Much of the development, governance and more general international affairs literatures speak of failed or fragile states when describing a breakdown of governance capacity.[1] In Bits and Atoms: Information and Communication Technology in Areas of Limited Statehood Gregor Walter-Drop of the Freie Universität Berlin and I use a different formulation. We provide a more nuanced conceptual foundation for thinking about the nature of statehood and how digital technologies might serve to ameliorate the effects of what we call limited statehood. Following Max Weber, statehood is characterized by a monopoly on the means of violence, the ability to make and impose binding rules, and by the effective provisioning of public goods. An area of limited statehood is defined by the absence of some or all of these qualities.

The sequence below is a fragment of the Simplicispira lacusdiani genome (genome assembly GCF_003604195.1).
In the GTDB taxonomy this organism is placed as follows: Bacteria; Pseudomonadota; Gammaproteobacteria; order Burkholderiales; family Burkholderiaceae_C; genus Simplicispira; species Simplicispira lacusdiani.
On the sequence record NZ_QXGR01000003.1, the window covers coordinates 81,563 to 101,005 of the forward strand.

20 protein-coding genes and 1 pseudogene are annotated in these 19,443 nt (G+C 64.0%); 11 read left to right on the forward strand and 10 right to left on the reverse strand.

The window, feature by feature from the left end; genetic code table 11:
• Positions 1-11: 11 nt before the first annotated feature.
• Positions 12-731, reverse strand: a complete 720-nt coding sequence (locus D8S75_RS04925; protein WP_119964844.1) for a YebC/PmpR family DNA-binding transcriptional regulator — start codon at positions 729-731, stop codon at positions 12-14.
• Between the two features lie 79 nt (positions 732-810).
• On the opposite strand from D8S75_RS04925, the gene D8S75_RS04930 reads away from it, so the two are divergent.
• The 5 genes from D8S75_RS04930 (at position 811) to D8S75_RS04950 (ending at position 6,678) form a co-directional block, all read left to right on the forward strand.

As Thomas Risse and his colleagues have argued, limited statehood has at least three manifestations. It can be territorial, limited to a particular geographical space within the larger context of the sovereign borders of an otherwise consolidated state. The urban slums of Nairobi, Lagos, or Rio are territorial areas of limited statehood, confined spaces where basic public goods – clear water, sanitation, security, and infrastructure such as roads and sidewalks — are missing. Limited statehood can also be sectoral, limited to specific policy areas where the governance capacity of the state falls short. And it can be temporal, where an otherwise fully consolidated state suffers a temporary loss of governance capacity. Disasters in this respect constitute a governance stress test, measuring the governance capacity of state institutions. When Typhoon Haiyan swept through the Philippines in November, destroying everything in its path, the Philippines government was overwhelmed by the enormity of the challenge found in restoring order and providing for basic public services. In much the same way, the Japanese government was overwhelmed by the 9.0 magnitude earthquake and tsunami in March 2011. The tsunami added to the burden when it caused level 7+ meltdowns at three reactors in the Fukushima Daiichi Nuclear Power Plant. Following Hurricane Katrina, New Orleans fits this category “in the sense that U.S. authorities were unable to enforce decisions and to uphold the monopoly over the means of violence for a short period of time.”[2] These examples make clear that even fully consolidated states such as Japan and the United States can experience periods of limited statehood.